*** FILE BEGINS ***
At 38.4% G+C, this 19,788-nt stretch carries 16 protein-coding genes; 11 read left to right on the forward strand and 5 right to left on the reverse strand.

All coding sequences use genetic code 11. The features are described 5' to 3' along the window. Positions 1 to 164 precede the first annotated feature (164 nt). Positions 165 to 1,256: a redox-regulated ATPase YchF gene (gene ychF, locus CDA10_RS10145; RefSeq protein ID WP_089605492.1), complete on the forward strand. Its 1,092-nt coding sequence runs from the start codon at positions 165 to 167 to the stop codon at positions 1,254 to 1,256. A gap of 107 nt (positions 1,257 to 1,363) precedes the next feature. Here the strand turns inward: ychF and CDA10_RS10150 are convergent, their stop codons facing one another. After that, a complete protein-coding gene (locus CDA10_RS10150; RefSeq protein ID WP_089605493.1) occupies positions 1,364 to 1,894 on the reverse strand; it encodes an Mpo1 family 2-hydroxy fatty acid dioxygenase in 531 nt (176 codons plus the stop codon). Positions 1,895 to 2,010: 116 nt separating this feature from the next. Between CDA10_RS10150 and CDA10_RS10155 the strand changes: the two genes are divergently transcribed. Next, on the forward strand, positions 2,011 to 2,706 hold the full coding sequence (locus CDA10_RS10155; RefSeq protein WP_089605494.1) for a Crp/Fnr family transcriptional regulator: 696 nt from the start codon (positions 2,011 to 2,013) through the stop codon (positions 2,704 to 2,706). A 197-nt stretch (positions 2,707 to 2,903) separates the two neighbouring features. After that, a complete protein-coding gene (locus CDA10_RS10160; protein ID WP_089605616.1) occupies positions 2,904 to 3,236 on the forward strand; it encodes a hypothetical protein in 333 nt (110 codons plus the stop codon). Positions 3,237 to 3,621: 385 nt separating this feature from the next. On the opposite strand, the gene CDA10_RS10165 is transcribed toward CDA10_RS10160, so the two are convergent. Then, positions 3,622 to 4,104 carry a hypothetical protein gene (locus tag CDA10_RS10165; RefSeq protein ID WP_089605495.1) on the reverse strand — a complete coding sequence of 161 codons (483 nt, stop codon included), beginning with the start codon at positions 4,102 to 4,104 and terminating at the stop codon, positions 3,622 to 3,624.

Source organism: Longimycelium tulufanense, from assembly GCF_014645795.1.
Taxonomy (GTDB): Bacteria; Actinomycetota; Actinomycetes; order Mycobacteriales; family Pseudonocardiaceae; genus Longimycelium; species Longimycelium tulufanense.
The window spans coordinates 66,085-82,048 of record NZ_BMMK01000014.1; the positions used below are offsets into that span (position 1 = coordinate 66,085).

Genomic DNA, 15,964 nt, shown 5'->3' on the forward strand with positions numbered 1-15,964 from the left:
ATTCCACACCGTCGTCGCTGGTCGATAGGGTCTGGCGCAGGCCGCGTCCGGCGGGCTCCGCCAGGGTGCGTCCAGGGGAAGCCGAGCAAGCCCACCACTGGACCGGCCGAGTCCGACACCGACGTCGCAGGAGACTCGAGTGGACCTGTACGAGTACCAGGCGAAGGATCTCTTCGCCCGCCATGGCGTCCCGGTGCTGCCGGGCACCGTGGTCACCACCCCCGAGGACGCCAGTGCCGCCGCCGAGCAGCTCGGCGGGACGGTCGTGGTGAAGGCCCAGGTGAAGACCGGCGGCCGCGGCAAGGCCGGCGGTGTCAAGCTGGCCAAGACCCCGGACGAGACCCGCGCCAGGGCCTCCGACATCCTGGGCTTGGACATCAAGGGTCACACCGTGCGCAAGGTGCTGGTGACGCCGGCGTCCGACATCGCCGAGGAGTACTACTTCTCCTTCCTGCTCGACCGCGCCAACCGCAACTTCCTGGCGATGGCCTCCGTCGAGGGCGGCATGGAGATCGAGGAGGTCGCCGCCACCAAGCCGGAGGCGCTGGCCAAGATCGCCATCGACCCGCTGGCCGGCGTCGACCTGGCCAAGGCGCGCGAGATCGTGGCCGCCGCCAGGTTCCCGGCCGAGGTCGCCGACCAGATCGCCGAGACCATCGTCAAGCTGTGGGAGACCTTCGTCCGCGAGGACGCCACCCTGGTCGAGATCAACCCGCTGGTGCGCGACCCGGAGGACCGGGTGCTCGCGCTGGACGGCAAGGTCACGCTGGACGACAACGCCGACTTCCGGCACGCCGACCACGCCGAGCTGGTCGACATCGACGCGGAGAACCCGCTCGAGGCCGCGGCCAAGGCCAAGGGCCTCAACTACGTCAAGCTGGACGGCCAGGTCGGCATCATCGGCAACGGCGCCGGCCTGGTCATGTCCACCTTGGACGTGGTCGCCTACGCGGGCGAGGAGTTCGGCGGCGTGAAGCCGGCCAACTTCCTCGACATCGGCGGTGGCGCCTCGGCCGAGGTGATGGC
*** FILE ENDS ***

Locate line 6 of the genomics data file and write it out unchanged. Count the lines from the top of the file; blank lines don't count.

Genomic DNA, 15,964 nt, shown 5'->3' on the forward strand with positions numbered 1-15,964 from the left: